Leaving home, young Buddy Baker arrives unannounced at the luxurious Manhattan apartment of his older brother, Alan, a swinging girl chasing bachelor who prefers his carefree life to ...
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Danny has been in the army for 4 years, yet all he thinks about is Brooklyn and how great it is. When he returns after the war, he soon finds that Brooklyn is not so nice after all. He is ... See full summary »
Montmartre, 1896: the Can-Can, the dance in which the women lift their skirts, is forbidden. Nevertheless Simone has it performed every day in her night club. Her employees use their female... See full summary »
Dave Hirsch, a writer and army veteran winds up in his small Indiana hometown, to the dismay of his respectable older brother. He meets and befriends various different characters and tries to figure out what to do with his life.
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Charlie Reader is a successful theater agent. He is also successful with young ladies. One day he is visited by his old friend Joe, married with three children. Joe falls in love with ... See full summary »
Ad-agency president Dan Edwards who, when he goes to Mexico to celebrate his nineteenth wedding anniversary, winds up getting divorced by mistake - whereupon his wife Valerie marries his ... See full summary »
Leaving home, young Buddy Baker arrives unannounced at the luxurious Manhattan apartment of his older brother, Alan, a swinging girl chasing bachelor who prefers his carefree life to working in the family business. Pleased at his brother's show of independence, Alan introduces him to New York night life. Their father is unhappy at Alan's mentoring and the loss of an important account. Buddy is so successful that he soon takes over his brother's liquor cabinet and his girl friends. After giving up a woman who lives in the same building, Alan gets beaten by the husband of another conquest. Scared off, Alan alienates his favorite girl friend, Connie, staying away from all commitment. Hit by the futility of his life, Alan urges Buddy to end his swinging life style, but Buddy is having too good a time. After their argument jolts Alan proposes to Connie. Following their marriage, Alan helps their parents reconcile, works seriously in the family business and turns his bachelor pad over to ... Written by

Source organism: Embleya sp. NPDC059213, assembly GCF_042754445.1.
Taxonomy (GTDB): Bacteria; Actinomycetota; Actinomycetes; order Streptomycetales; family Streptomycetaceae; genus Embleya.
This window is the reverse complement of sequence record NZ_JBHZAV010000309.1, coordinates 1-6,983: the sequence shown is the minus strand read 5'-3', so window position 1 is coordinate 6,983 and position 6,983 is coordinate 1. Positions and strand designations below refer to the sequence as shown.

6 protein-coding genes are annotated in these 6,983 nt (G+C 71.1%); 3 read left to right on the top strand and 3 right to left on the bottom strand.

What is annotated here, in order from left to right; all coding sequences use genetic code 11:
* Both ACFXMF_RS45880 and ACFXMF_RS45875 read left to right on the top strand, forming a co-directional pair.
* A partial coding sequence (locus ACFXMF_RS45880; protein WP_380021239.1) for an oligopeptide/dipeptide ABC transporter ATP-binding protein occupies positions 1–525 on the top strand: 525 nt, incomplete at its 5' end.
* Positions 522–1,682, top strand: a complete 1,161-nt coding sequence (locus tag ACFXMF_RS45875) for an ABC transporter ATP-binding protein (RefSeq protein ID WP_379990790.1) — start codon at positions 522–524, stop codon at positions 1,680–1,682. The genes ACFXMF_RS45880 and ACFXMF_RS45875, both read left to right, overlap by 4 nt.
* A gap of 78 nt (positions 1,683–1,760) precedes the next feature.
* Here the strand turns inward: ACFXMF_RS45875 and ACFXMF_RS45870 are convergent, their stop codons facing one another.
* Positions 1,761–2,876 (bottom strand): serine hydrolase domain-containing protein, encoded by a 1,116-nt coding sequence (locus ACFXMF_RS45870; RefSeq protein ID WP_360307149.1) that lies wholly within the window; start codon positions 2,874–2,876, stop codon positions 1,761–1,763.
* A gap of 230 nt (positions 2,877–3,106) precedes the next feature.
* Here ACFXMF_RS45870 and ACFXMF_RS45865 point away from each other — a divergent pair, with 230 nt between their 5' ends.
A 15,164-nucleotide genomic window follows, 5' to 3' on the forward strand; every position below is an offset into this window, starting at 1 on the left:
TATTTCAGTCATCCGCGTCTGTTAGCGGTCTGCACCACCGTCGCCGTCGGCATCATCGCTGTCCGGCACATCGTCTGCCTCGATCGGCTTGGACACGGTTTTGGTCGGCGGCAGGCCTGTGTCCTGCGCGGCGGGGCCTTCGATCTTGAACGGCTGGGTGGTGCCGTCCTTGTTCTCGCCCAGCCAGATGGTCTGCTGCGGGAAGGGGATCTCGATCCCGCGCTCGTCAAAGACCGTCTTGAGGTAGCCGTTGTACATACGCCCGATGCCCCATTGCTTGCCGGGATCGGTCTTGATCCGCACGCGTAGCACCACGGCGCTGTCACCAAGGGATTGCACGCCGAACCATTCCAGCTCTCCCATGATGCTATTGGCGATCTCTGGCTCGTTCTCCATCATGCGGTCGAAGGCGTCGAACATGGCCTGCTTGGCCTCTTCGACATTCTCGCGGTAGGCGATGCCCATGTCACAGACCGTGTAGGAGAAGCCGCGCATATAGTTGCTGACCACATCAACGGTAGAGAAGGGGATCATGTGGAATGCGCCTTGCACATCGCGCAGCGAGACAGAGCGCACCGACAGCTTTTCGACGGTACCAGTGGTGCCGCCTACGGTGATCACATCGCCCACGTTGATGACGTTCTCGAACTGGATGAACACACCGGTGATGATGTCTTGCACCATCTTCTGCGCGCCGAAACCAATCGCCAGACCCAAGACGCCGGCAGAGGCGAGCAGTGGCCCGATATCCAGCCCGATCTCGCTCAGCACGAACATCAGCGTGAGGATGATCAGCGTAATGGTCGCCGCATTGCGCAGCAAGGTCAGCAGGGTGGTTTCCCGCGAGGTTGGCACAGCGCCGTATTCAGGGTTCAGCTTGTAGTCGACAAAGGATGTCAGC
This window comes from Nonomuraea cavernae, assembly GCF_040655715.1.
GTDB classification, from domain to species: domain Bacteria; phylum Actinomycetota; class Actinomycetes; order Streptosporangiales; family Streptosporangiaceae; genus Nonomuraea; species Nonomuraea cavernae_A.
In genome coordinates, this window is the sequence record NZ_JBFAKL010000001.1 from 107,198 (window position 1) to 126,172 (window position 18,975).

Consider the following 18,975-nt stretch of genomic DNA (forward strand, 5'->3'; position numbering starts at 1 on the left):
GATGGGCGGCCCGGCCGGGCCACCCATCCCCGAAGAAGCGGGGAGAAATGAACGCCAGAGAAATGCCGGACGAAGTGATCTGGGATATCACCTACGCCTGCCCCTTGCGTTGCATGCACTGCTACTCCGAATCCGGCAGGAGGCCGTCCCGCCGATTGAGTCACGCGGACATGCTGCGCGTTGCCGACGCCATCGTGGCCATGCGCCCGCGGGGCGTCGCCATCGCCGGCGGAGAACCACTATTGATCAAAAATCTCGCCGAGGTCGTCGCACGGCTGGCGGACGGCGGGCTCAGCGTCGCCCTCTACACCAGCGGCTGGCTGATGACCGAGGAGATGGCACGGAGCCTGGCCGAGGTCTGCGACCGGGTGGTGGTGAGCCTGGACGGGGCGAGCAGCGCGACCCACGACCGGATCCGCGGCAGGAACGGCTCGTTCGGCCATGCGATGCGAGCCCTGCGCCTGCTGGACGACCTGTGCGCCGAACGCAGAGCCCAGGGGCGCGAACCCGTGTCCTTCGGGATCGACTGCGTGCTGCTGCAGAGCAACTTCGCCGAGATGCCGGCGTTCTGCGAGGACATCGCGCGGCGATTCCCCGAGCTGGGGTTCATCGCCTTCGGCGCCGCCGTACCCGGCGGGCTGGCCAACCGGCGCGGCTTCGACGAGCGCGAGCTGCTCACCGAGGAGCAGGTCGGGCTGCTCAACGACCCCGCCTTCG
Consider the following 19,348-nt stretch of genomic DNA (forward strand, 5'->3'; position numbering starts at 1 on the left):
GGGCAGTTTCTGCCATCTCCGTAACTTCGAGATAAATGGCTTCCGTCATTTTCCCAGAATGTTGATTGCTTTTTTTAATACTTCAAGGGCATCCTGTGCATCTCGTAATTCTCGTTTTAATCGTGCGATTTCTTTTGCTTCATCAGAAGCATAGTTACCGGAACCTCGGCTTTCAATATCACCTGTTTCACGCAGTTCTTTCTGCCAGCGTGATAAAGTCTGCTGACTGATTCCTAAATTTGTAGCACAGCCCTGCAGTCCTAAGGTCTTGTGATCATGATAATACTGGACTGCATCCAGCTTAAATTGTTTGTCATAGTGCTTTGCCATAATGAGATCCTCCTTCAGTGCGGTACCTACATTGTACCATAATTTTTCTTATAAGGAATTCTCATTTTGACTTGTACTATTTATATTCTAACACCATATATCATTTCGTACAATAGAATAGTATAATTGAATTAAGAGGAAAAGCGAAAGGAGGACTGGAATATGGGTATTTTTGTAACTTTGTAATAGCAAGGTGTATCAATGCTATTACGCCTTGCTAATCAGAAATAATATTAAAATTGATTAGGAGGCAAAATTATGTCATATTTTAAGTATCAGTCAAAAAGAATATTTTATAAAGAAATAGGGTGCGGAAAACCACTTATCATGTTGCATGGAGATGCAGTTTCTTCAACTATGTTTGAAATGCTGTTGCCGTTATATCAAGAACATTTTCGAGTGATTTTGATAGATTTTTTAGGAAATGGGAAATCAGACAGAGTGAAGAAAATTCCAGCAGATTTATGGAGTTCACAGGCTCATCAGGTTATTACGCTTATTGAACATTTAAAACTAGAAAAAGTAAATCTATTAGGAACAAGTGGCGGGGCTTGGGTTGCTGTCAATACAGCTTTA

Frank plays a swinging bachelor with a steady stream of dollies coming to him--and one, true steady girl. His father greatly resents his lackluster job performance for him but, moreso, is upset with him for not being married, being "a bum" as he frequently puts it.
Then Frankie's square little brother decides that Frank is living the life. He runs away from home to have his big brother show him the ropes, much to his parents' dismay.
Thus ensues a great comedy. We get to watch Frank teach what he knows best--how to swing, and see his little brother comically pick it up. And pick it up maybe too well for Frank's comfort...
Wonderfully funny situations pop up all over the movie, beautifully intertwined with a solid plot and certain points being driven home. The cast couldn't be better (despite some comments about Frank's age--Frank always looked at least ten years younger than he was).
Frank is completely on the ball with this part and does it like the pro that he is; it was just written for him to play. There's plenty of girls for him to have a field day with, and it's so funny and such a pleasure to just watch Frank play this sort of thing. The rest of the cast couldn't be better, and it all just clicks right into place.
Hilarious situations and dialogue, a wonderful cast, a fantastic, unexpected cameo, a great capture of the excellent times when the movie was filmed, and overall wonderful Sinatra all add up to a movie you've got to watch if you love the Swingin' 60's, the Rat Pack, Frank, or just great comedies.
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